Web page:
Wedding prayers part 1: Account them Worthy

As the bride and groom move inwards towards the table in front of the iconostasis, they are preparing to be crowned. Often these crowns are interpreted as martyr’s crowns, foreshadowing  a life of sacrifice and death for the other as we are called to in the Epistle to the Ephesians and elsewhere in the New Testament. An area which is so often overlooked in most descriptions of Orthodox marriage that I’ve heard is that these crowns represent the small kingdom being established under the rule of Christ here in this newly formed family. The husband, a generative king whose strong labor and leadership will produce strong healthy offspring and a prosperous kingdom. The wife, a glorious queen who is adorned in fine jewels and receives the gifts bestowed upon her and increases the fruitfulness of the house. The crowns do symbolize martyrdom and death, but they also symbolize glory and prosperity, life and children. In this post I want to focus on the wedding prayers in the Orthodox wedding service as they pertain to sacrifice and care.

Bless (+) this marriage and grant unto these Your servants (Name) and(Name) a peaceful life, length of days, chastity, love for one another in a bond of peace, offspring long‑lived, fair fame by reason of their children, and a crown of glory that does not fade away.

This proclamation comes after a long list of married saints from the Old Testament and turns the direction of the litany from sexual prosperity to spiritual prosperity. Note how they are blessed with a peaceful life, chastity, love for each other, and a crown of glory which will not fade. In the midst of prosperity and children the newly married are called to remember that the vocation of marriage is not about self aggrandizement but about self sacrifice, fasting, feasting, and an eternal reward which will never fade.

And now, O Master, Lord our God, send down Your heavenly Grace upon these Your servants,(Name) and (Name), and grant unto this woman to be in all things subject unto the man, and to this Your servant to be at the head of the woman that they live according to Your Will.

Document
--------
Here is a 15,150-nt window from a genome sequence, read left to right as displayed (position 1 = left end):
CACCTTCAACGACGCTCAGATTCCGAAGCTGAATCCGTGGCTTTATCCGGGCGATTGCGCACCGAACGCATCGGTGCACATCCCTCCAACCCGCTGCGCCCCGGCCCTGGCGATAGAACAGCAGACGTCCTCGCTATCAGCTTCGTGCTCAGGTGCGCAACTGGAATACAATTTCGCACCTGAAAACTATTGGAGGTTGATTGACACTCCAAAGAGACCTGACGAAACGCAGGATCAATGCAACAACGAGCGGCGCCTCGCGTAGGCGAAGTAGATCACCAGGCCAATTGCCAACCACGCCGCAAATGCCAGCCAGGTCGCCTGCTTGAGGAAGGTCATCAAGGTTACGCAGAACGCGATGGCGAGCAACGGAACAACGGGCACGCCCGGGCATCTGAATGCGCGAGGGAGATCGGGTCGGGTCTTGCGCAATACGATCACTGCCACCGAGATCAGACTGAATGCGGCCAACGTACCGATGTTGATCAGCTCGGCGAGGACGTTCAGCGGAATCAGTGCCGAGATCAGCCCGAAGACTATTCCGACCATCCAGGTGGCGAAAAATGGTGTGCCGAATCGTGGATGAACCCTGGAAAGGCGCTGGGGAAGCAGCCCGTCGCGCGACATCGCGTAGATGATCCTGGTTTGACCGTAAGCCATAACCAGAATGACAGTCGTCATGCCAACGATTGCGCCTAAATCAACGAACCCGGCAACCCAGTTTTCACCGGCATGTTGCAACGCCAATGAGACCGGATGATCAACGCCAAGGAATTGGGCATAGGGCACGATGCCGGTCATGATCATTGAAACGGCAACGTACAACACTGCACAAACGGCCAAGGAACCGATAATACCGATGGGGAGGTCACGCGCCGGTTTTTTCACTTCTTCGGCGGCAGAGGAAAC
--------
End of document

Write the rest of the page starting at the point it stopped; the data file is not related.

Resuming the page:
It’s not uncommon to see people flinch during this portion of the litany as ideas of submission and humility are not highly praised in contemporary society, but did you note how the blessing is that the wife will learn to die to herself–sacrificing her own wishes and desires for her husband–and that the husband will do likewise for his wife? and to this Your servant to be at the head of the woman that they may live according to You Will. Central to the roles of husband and wife in the Bible are their mutual submission and sacrifice of themselves daily to Christ as He submitted His will to the Father. Here the woman sacrifices herself to her husband and he to the Father so that together they may experience length of days and blessing.


The Priest, taking up the Crowns, crowns first the Bridegroom, saying:

The servant of God (Name) is crowned for the servant of God, (Name),in the Name of the Father, and of the Son, and of the Holy Spirit. Amen.(Thrice)

And he crowns the Bride, saying:

The servant of God (Name) is crowned for the servant of God (Name),in the Name of the Father, and of the Son, and of the Holy Spirit. Amen.(Thrice)

The Priest takes the Crown of the Groom in his right hand, and the Crown of the Bride in his left, and places them on their heads while he intones:

O Lord, our God, crown them with glory and honor.

After these and other prayers to be considered lately are recited by the priest, the couple are crowned for each other. No longer are they in submission to their fathers and mothers–now they must submit to one another and guide the other in submission to Christ. The role of a King and Queen–to see the prosperity of the kingdom and the production of offspring–is not for the faint of heart or the cowardly. To walk in newness of life is not a quiet, pastoral wonderland but a battlefield, a fiery furnace, the belly of a great fish–and it is to this life the new couple have been assigned.

So what is the point of this discussion? I want to begin our exploration of marriage and all of its corresponding elements as a crucible for saints–not just godly children, but godly husband and wife who fulfill their marriage roles and create a small Kingdom in their homes; who establish and consecrate a holy temple dedicated to God within the walls of their houses. Marriage is not the lesser path to holiness, but a glorious one! May we find courage to sacrifice and to care for our Kingdoms, and may we see Paradise together around our tables.


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